If you’re not satisfied with the performance of your workers’ compensation attorney, you can always switch lawyers, even in the middle of your case. But before you terminate the attorney-client relationship, you should consider the consequences of taking that step, how it might affect your case, and when it may or may not be a good idea.
First, you should know that it might be more difficult to find another workers' comp lawyer to represent you after you fire your first one. Rightly or wrongly, many attorneys consider this a red flag for a prospective client. Perhaps more importantly, lawyers know that they’d make less money when they're hired after another attorney has already worked on the case (more below on why that’s true).
Second, you should think about why you want to fire your lawyer. There certainly are legitimate reasons to switch attorneys without reservation—for instance, if your lawyer doesn’t stay in contact with you, is rude or unprofessional, or clearly lacks expertise in workers’ comp. But many clients, frustrated with the endless delays in their case, blame their attorneys when the real fault lies elsewhere. It’s essential to maintain realistic expectations about what an attorney can and cannot control.
Now let's look more closely at some of the most common reasons injured employees get frustrated with their workers' comp attorneys—and when switching lawyers may or may not help.
Nothing happens quickly in a workers’ compensation case. A simple request for medical records can easily take four to six weeks, and it could take many more months for you to be scheduled for an independent medical examination. The huge backlog of cases in most workers’ comp courts can lead to further delays. In the vast majority of cases, blaming your attorney for these delays is like blaming the waiter because your steak isn’t cooked properly. The fault usually lies with the chef, not the server. In most circumstances, hiring a new attorney won't speed up your case. In fact, there's a better chance that switching lawyers will postpone matters even further, especially if your workers' comp hearing is approaching.
If your attorney isn’t keeping you updated on the status of your case, you may have cause for concern. Keep in mind, however, that legal assistants and paralegals can be valuable sources of information about the workers' comp process in general and your case in particular. If your lawyer is unavailable when you call, request that a phone conference or in-office meeting be scheduled. Make it clear at your next meeting that you expect better communication. Your attorney should listen to your concerns and take steps to improve communication in the future.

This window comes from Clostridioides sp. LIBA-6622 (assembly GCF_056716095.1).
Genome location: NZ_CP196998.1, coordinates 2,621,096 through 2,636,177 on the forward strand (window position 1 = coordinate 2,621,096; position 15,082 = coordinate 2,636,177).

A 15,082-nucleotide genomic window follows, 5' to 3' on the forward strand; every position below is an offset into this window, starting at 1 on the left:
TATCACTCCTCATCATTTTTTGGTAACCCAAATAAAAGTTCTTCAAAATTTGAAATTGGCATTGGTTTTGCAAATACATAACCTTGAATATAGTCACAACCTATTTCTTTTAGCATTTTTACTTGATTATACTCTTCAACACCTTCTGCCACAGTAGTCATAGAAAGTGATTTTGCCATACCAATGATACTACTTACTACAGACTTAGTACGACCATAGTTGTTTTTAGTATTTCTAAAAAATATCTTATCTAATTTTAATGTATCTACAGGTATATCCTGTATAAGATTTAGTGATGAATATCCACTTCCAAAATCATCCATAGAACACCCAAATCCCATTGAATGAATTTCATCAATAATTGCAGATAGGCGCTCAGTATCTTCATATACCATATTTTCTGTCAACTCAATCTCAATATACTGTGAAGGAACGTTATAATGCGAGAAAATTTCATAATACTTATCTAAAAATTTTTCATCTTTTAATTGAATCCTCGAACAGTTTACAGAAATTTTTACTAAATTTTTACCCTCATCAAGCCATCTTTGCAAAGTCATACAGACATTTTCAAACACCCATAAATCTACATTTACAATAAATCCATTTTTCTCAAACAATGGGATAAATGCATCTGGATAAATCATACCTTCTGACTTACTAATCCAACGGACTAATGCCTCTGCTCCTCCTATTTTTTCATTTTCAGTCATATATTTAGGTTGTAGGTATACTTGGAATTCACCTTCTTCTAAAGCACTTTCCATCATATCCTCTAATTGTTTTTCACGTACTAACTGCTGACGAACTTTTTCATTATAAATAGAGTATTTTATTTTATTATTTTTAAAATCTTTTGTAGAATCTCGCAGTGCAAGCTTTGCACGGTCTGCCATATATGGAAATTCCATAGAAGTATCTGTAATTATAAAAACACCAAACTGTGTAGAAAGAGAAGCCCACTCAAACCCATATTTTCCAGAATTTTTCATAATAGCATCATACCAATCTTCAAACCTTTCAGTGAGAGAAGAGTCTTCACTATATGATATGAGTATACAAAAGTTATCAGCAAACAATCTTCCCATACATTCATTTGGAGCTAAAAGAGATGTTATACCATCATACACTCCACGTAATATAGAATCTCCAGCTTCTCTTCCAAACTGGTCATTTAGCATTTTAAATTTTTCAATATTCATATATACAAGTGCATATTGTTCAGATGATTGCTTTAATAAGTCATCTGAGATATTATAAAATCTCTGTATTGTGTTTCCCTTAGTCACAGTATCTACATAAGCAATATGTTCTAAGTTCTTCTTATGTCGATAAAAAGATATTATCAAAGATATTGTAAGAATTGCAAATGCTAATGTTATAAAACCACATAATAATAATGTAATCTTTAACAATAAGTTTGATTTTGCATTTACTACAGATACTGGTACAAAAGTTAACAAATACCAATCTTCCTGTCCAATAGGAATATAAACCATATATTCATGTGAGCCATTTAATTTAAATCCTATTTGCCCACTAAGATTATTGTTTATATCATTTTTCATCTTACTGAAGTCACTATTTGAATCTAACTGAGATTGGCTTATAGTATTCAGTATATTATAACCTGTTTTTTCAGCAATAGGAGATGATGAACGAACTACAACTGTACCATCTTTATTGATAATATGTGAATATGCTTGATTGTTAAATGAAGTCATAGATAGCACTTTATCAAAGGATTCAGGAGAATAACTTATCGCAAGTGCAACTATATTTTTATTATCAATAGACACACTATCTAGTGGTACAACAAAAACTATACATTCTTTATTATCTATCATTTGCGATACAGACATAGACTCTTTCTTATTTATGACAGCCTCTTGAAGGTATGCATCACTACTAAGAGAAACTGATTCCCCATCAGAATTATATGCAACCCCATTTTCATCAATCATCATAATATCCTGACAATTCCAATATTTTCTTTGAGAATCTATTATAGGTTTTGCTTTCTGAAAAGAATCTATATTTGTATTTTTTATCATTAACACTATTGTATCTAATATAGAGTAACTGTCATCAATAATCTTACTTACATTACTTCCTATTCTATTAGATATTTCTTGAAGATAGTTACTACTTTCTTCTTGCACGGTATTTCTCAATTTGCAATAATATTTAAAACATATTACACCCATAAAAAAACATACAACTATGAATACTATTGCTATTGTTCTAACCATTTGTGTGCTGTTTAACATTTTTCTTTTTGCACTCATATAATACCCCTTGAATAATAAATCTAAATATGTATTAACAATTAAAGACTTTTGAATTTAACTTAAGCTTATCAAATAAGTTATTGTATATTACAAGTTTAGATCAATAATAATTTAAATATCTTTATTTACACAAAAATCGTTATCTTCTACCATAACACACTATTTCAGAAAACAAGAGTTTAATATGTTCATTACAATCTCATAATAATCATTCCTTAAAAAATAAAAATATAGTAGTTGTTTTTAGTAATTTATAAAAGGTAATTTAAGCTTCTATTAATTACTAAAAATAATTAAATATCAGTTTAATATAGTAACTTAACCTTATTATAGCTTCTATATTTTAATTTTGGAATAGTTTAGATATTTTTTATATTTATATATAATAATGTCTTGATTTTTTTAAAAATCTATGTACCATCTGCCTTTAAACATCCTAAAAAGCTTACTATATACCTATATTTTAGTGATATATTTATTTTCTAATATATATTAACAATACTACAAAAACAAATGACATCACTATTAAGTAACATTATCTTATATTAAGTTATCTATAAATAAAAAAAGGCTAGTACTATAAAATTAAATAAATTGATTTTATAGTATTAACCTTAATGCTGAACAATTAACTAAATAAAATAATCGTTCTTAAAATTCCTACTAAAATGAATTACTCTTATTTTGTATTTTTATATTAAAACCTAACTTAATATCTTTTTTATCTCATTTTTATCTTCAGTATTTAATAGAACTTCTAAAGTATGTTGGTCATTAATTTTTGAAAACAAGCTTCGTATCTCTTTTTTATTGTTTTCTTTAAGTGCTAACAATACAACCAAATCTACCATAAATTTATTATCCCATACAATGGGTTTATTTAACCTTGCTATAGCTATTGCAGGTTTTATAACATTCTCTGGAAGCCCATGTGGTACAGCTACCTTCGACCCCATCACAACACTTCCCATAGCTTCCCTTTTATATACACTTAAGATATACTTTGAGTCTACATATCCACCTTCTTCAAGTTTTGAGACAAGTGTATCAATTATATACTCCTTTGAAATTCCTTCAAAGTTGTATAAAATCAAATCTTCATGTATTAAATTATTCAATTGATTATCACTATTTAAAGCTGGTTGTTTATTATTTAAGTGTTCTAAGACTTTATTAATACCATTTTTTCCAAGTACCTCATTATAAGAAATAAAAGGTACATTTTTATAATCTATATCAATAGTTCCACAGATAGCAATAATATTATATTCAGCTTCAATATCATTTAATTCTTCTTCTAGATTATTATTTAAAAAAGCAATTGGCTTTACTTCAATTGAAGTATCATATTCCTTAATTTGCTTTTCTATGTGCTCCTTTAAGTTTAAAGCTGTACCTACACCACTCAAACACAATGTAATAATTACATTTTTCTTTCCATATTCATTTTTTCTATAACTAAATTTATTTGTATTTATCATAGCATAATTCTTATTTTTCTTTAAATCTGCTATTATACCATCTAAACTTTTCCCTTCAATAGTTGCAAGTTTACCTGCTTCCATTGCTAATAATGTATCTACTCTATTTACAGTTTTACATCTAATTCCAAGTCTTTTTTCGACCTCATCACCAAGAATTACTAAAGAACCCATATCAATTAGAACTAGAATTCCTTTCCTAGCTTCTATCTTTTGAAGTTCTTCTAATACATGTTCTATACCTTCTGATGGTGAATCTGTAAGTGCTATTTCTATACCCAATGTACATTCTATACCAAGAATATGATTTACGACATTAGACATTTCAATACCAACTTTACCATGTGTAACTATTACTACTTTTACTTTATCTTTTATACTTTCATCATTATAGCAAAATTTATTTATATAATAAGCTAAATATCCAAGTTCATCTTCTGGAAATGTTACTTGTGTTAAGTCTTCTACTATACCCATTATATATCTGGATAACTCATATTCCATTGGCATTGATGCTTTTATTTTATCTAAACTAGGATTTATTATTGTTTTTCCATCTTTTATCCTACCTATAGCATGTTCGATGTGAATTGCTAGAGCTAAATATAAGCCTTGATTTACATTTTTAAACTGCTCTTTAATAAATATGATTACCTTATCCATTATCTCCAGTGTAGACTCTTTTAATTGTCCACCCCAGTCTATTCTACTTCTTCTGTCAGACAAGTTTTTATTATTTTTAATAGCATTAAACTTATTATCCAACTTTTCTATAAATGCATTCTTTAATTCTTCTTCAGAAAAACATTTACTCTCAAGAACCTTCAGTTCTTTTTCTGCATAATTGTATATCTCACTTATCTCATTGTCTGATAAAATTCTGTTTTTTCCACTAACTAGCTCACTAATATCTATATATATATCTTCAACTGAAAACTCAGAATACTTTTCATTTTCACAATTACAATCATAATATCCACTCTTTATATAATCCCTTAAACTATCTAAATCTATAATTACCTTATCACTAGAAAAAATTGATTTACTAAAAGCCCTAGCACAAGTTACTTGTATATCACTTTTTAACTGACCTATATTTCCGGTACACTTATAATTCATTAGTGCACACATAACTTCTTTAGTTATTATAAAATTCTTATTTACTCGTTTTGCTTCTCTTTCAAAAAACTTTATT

Attorneys who don't specialize in workers' comp tend not to understand the nuances of this complex field of law. If you're not confident that your lawyer has a solid grasp of the legal issues in your case, you'd be well-advised to look for a new one. Before you hire a replacement, make sure that attorney regularly handles workers' comp cases and can explain the relevant issues to you. Ask for references from former clients or other attorneys if you have any doubt.
A good workers' comp attorney is a zealous advocate, not a passive observer. You are well within your rights to inquire (in a non-confrontational manner) precisely what steps your lawyer has taken to advocate on your behalf. Has she written a letter to your employer or the workers' comp insurer? Has he arranged for you to undergo a medical exam or receive vocational rehabilitation? Is the lawyer engaging in settlement negotiations or preparing for your hearing?
Bear in mind that you've presumably hired your attorney for his or her legal expertise in the field of workers' comp. While it can be tempting to second-guess your lawyer's actions or strategy, to some extent you simply must trust your attorney's instincts and judgment.
As you no doubt learned when you hired your first lawyer, workers’ comp attorneys generally work for a percentage of the benefits the client receives in an award or settlement. State law governs attorneys’ fees in workers’ compensation cases, and many states set a cap on the percentage and/or total amount they can charge—usually from 10% to 20% of the benefits. When more than one attorney has worked on your case, the lawyers split that fee according to how much work each has performed. If they can’t agree on a fee-sharing arrangement, the fired attorney may file an "attorney's lien" on your workers' comp case and petition the court for a fee when your case is resolved.
At first blush, requiring multiple attorneys to split a single fee appears to be a good deal for clients. The downside to this arrangement is that it becomes much harder for clients to find a second attorney after firing their first. Attorneys' fees in workers' comp cases are already low-margin even under the best circumstances. So most attorneys are reluctant to accept new cases that will pay only a fraction of their usual fee.